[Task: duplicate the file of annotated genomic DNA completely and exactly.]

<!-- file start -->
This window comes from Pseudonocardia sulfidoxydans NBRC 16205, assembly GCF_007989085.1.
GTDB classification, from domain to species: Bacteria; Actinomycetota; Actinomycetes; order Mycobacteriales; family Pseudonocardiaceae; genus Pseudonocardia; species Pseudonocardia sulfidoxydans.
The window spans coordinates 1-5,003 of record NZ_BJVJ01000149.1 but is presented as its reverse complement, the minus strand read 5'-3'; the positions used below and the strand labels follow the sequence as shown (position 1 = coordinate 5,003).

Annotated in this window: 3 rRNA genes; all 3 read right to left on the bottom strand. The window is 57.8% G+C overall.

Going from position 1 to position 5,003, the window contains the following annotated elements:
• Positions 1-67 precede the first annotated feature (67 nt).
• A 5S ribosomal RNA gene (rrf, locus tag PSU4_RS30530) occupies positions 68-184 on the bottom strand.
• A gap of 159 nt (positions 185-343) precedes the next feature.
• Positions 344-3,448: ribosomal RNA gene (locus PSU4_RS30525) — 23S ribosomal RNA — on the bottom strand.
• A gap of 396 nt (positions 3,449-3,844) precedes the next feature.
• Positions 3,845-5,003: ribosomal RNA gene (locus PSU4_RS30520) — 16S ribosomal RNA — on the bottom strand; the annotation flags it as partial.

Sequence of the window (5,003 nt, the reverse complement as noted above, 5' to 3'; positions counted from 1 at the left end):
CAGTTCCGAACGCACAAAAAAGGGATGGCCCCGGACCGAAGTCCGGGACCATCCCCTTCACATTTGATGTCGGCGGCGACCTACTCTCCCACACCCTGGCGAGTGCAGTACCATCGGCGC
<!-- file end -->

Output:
This window comes from Pseudonocardia sulfidoxydans NBRC 16205, assembly GCF_007989085.1.
GTDB classification, from domain to species: Bacteria; Actinomycetota; Actinomycetes; order Mycobacteriales; family Pseudonocardiaceae; genus Pseudonocardia; species Pseudonocardia sulfidoxydans.
The window spans coordinates 1-5,003 of record NZ_BJVJ01000149.1 but is presented as its reverse complement, the minus strand read 5'-3'; the positions used below and the strand labels follow the sequence as shown (position 1 = coordinate 5,003).

Annotated in this window: 3 rRNA genes; all 3 read right to left on the bottom strand. The window is 57.8% G+C overall.

Going from position 1 to position 5,003, the window contains the following annotated elements:
• Positions 1-67 precede the first annotated feature (67 nt).
• A 5S ribosomal RNA gene (rrf, locus tag PSU4_RS30530) occupies positions 68-184 on the bottom strand.
• A gap of 159 nt (positions 185-343) precedes the next feature.
• Positions 344-3,448: ribosomal RNA gene (locus PSU4_RS30525) — 23S ribosomal RNA — on the bottom strand.
• A gap of 396 nt (positions 3,449-3,844) precedes the next feature.
• Positions 3,845-5,003: ribosomal RNA gene (locus PSU4_RS30520) — 16S ribosomal RNA — on the bottom strand; the annotation flags it as partial.

Sequence of the window (5,003 nt, the reverse complement as noted above, 5' to 3'; positions counted from 1 at the left end):
CAGTTCCGAACGCACAAAAAAGGGATGGCCCCGGACCGAAGTCCGGGACCATCCCCTTCACATTTGATGTCGGCGGCGACCTACTCTCCCACACCCTGGCGAGTGCAGTACCATCGGCGC